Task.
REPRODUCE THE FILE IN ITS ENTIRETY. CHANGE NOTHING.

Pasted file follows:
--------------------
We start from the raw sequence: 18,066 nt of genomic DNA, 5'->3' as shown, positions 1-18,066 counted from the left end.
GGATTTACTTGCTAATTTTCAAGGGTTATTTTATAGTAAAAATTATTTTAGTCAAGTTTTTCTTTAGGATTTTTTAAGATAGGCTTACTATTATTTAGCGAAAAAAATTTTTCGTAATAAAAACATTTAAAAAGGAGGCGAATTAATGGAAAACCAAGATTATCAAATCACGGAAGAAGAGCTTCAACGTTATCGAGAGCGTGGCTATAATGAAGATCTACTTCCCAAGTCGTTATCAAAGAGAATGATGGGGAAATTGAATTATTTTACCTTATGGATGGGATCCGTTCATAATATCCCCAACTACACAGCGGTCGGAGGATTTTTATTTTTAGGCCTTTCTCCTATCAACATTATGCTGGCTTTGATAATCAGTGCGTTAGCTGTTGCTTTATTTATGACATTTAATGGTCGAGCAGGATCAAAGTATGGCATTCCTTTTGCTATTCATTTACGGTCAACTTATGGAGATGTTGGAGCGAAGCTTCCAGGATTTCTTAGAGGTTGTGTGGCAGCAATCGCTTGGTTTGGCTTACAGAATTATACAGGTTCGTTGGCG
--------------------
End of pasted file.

We start from the raw sequence: 18,066 nt of genomic DNA, 5'->3' as shown, positions 1-18,066 counted from the left end.
GGATTTACTTGCTAATTTTCAAGGGTTATTTTATAGTAAAAATTATTTTAGTCAAGTTTTTCTTTAGGATTTTTTAAGATAGGCTTACTATTATTTAGCGAAAAAAATTTTTCGTAATAAAAACATTTAAAAAGGAGGCGAATTAATGGAAAACCAAGATTATCAAATCACGGAAGAAGAGCTTCAACGTTATCGAGAGCGTGGCTATAATGAAGATCTACTTCCCAAGTCGTTATCAAAGAGAATGATGGGGAAATTGAATTATTTTACCTTATGGATGGGATCCGTTCATAATATCCCCAACTACACAGCGGTCGGAGGATTTTTATTTTTAGGCCTTTCTCCTATCAACATTATGCTGGCTTTGATAATCAGTGCGTTAGCTGTTGCTTTATTTATGACATTTAATGGTCGAGCAGGATCAAAGTATGGCATTCCTTTTGCTATTCATTTACGGTCAACTTATGGAGATGTTGGAGCGAAGCTTCCAGGATTTCTTAGAGGTTGTGTGGCAGCAATCGCTTGGTTTGGCTTACAGAATTATACAGGTTCGTTGGCG